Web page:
University of Leeds Featured PhD Programmes
Peter MacCallum Cancer Centre Featured PhD Programmes

Product development based on 3D-printed cellulose bio-aerogels


School of Product Design

, Applications accepted all year round Funded PhD Project (Students Worldwide)

About the Project

An aerogel is a porous material derived from either an inorganic or organic gel, in which the liquid component of the gel has been replaced with a gas. The wet-gel requires conversion to a dry state where air is dispersed throughout the gel network. The drying step aims to eliminate or minimise the capillary forces that are present during the evaporation of the solvent. For example, freeze-drying involves the freezing and subsequent sublimation of the solvent (i.e. water) at low pressure, while minimising collapse of the gel network structure. Consequently, aerogels have some of the highest known porosities and specific surface areas amongst all materials, making them attractive for a variety of potential applications, particularly in medicine and biosciences. Aerogels based on bio-derived materials (e.g. biopolymer, proteins, etc.) are specifically referred to as bio-aerogels.
Recent developments at UC by Huber have made it possible to 3D print cellulose and cellulose derivatives. The cellulose ink is typically made via a dissolution-gelation process and is subsequently 3D printed using a bioplotter to create complex, 3D shapes based on cellulose. 3D structural designs that were previously impossible to manufacture from cellulose are able to be printed using a solvent exchange and freeze-drying process that also preserves the porous structure of the cellulose gel precursor. The resulting cellulose-based bio-aerogels are highly microporous, while simultaneously having a complex 3D macroscale form.
The morphology and properties of cellulose bio-aerogels depend on the processing conditions and cellulose type. Together with possibilities to chemically and/or physically modify the base polymer, a wide variety of aerogel properties and applications is possible. The project will aim to fully characterise 3D-printed cellulose bio-aerogels in order to develop a strong understanding of the relationship between processing-printing conditions and physio-chemical properties, while exploring potential end uses that add value to product development (e.g. enhanced sustainability, eco-friendliness, material texture and/or haptic design).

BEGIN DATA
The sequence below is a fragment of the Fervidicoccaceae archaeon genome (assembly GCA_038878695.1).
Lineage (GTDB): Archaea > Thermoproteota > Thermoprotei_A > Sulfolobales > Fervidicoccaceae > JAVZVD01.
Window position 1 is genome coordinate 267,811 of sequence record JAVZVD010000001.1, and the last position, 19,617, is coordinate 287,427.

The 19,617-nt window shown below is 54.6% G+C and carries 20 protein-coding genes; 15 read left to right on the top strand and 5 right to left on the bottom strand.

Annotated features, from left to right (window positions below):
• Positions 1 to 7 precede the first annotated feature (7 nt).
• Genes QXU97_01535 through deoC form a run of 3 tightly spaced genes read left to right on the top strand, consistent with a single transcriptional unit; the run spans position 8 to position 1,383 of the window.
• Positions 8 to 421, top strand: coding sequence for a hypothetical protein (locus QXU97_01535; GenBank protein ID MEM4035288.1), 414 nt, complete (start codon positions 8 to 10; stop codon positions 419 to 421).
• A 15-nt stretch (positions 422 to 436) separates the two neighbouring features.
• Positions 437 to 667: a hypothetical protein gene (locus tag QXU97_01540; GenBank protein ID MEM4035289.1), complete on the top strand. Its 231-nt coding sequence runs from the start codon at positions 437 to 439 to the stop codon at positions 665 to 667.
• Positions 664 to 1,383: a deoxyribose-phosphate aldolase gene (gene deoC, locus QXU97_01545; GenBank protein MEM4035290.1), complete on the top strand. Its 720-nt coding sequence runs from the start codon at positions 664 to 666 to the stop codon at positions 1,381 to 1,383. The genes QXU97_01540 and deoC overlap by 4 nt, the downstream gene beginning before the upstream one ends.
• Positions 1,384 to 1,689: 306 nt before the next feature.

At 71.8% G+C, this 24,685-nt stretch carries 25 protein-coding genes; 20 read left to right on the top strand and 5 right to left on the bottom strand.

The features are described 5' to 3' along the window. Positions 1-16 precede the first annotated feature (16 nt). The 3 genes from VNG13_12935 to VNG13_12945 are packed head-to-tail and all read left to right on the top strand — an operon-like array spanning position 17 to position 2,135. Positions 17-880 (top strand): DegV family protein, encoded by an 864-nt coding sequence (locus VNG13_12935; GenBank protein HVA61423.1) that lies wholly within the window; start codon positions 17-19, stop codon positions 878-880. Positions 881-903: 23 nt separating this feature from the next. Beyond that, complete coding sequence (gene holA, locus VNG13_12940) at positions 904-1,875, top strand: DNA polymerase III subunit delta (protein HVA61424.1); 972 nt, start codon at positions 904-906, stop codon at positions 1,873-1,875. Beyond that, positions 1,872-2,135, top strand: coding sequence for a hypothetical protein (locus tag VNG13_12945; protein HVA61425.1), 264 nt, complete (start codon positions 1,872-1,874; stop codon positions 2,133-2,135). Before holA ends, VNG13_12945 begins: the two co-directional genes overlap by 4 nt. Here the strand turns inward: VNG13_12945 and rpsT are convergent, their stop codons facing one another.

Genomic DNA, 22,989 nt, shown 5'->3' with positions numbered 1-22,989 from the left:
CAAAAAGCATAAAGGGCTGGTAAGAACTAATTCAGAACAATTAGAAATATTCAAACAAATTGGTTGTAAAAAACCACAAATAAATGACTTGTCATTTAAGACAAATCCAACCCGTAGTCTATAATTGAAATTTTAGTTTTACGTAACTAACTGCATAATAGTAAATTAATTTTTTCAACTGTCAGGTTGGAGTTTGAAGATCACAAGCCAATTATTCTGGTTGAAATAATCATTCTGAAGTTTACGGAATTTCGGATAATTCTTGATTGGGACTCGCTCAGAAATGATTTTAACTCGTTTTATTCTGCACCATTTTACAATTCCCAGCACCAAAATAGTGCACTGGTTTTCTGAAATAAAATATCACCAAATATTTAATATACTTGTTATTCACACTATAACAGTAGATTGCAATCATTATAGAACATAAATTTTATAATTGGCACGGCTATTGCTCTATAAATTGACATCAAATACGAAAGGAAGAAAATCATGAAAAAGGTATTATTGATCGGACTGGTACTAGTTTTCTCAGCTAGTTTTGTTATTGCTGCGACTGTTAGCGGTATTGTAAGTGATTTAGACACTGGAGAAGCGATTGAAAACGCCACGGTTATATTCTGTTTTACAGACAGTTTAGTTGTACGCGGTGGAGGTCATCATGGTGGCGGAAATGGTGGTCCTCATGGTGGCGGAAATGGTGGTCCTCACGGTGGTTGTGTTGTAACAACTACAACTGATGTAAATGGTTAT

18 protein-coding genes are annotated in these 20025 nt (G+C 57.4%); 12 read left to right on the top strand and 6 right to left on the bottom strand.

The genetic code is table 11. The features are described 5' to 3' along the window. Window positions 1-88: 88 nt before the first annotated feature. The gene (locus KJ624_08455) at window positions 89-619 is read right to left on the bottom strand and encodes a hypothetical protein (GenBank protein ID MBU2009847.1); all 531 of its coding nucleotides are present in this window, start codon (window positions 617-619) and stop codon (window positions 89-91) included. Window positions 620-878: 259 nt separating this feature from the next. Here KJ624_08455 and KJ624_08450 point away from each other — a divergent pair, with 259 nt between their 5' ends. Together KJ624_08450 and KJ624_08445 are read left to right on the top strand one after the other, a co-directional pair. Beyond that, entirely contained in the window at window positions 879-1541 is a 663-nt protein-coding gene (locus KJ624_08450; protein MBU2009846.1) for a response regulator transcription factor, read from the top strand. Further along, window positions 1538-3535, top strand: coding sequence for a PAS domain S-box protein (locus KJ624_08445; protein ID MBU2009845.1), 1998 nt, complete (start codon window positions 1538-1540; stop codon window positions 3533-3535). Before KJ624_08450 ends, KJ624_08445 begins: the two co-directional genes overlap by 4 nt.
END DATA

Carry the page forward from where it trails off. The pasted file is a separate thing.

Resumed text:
The project aims to ideate a wide range of novel ways to use the material in product design based on the properties of the cellulose-based bio-aerogels. Gathered data will allow us to assess the feasibility of developed ideas, and to identify those ideas that have potential to be developed into prototypes. Prototypes will be manufactured and tested for their physio-chemical properties and consumer reception to find the most suitable product for commercialisation.

Interested applicants with a strong academic background and engineering degree, background knowledge of 3D printing, biopolymers and/or material characterisation, and strong interest in product design and development, are encouraged to apply.

Funding Notes

This project is funded through a School of Product design (SOPD) PhD scholarship ($21,000 per 120 points of thesis enrolment in PROD790, plus tuition fees) and a collaboration between the SOPD and Department of Mechanical Engineering at UC. The ideal candidate is able to support the SoPD in the form of teaching assistance, for which financial compensation will be offered (up to $6000 p.a.) in addition to the scholarship. To be eligible for a scholarship, an applicant must have met all of the requirements for enrolment in a doctoral degree at the University of Canterbury (View Website).

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